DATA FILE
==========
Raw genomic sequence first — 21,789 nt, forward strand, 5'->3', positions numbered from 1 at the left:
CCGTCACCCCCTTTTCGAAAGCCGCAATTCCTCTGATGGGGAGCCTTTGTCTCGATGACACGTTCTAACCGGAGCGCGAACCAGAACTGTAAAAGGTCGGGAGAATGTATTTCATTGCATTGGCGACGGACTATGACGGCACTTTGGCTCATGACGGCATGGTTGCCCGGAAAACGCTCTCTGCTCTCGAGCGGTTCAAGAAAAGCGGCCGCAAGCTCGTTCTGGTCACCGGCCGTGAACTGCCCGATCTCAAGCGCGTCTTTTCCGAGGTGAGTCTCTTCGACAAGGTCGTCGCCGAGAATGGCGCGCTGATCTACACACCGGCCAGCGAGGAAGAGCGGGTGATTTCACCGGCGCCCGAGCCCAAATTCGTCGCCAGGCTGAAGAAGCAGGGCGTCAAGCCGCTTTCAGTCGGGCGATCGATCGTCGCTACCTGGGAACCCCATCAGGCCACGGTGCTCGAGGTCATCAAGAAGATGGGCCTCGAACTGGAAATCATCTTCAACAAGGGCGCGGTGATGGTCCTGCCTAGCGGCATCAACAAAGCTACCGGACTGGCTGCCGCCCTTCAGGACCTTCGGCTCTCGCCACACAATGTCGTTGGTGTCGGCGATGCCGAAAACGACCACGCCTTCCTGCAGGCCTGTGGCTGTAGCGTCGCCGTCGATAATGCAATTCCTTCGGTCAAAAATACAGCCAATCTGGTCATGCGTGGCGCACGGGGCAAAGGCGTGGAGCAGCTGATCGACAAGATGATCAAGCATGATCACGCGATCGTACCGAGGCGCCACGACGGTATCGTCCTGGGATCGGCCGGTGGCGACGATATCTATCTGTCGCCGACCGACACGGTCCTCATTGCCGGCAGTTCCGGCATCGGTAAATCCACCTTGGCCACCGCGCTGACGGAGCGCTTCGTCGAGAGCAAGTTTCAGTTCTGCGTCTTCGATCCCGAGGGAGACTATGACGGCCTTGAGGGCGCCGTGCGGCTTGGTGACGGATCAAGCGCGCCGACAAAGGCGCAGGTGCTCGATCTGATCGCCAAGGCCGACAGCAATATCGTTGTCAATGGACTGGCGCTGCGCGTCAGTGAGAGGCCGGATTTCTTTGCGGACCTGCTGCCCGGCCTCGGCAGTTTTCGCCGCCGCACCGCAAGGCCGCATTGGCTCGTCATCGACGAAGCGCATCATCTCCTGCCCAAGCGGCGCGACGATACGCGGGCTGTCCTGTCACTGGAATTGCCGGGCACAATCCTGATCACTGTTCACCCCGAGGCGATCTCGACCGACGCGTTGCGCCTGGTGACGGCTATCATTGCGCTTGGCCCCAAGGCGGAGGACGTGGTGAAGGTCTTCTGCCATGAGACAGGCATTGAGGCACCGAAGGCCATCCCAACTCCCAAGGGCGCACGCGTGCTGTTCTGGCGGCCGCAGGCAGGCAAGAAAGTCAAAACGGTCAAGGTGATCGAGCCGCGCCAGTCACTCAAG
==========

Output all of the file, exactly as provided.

Raw genomic sequence first — 21,789 nt, forward strand, 5'->3', positions numbered from 1 at the left:
CCGTCACCCCCTTTTCGAAAGCCGCAATTCCTCTGATGGGGAGCCTTTGTCTCGATGACACGTTCTAACCGGAGCGCGAACCAGAACTGTAAAAGGTCGGGAGAATGTATTTCATTGCATTGGCGACGGACTATGACGGCACTTTGGCTCATGACGGCATGGTTGCCCGGAAAACGCTCTCTGCTCTCGAGCGGTTCAAGAAAAGCGGCCGCAAGCTCGTTCTGGTCACCGGCCGTGAACTGCCCGATCTCAAGCGCGTCTTTTCCGAGGTGAGTCTCTTCGACAAGGTCGTCGCCGAGAATGGCGCGCTGATCTACACACCGGCCAGCGAGGAAGAGCGGGTGATTTCACCGGCGCCCGAGCCCAAATTCGTCGCCAGGCTGAAGAAGCAGGGCGTCAAGCCGCTTTCAGTCGGGCGATCGATCGTCGCTACCTGGGAACCCCATCAGGCCACGGTGCTCGAGGTCATCAAGAAGATGGGCCTCGAACTGGAAATCATCTTCAACAAGGGCGCGGTGATGGTCCTGCCTAGCGGCATCAACAAAGCTACCGGACTGGCTGCCGCCCTTCAGGACCTTCGGCTCTCGCCACACAATGTCGTTGGTGTCGGCGATGCCGAAAACGACCACGCCTTCCTGCAGGCCTGTGGCTGTAGCGTCGCCGTCGATAATGCAATTCCTTCGGTCAAAAATACAGCCAATCTGGTCATGCGTGGCGCACGGGGCAAAGGCGTGGAGCAGCTGATCGACAAGATGATCAAGCATGATCACGCGATCGTACCGAGGCGCCACGACGGTATCGTCCTGGGATCGGCCGGTGGCGACGATATCTATCTGTCGCCGACCGACACGGTCCTCATTGCCGGCAGTTCCGGCATCGGTAAATCCACCTTGGCCACCGCGCTGACGGAGCGCTTCGTCGAGAGCAAGTTTCAGTTCTGCGTCTTCGATCCCGAGGGAGACTATGACGGCCTTGAGGGCGCCGTGCGGCTTGGTGACGGATCAAGCGCGCCGACAAAGGCGCAGGTGCTCGATCTGATCGCCAAGGCCGACAGCAATATCGTTGTCAATGGACTGGCGCTGCGCGTCAGTGAGAGGCCGGATTTCTTTGCGGACCTGCTGCCCGGCCTCGGCAGTTTTCGCCGCCGCACCGCAAGGCCGCATTGGCTCGTCATCGACGAAGCGCATCATCTCCTGCCCAAGCGGCGCGACGATACGCGGGCTGTCCTGTCACTGGAATTGCCGGGCACAATCCTGATCACTGTTCACCCCGAGGCGATCTCGACCGACGCGTTGCGCCTGGTGACGGCTATCATTGCGCTTGGCCCCAAGGCGGAGGACGTGGTGAAGGTCTTCTGCCATGAGACAGGCATTGAGGCACCGAAGGCCATCCCAACTCCCAAGGGCGCACGCGTGCTGTTCTGGCGGCCGCAGGCAGGCAAGAAAGTCAAAACGGTCAAGGTGATCGAGCCGCGCCAGTCACTCAAG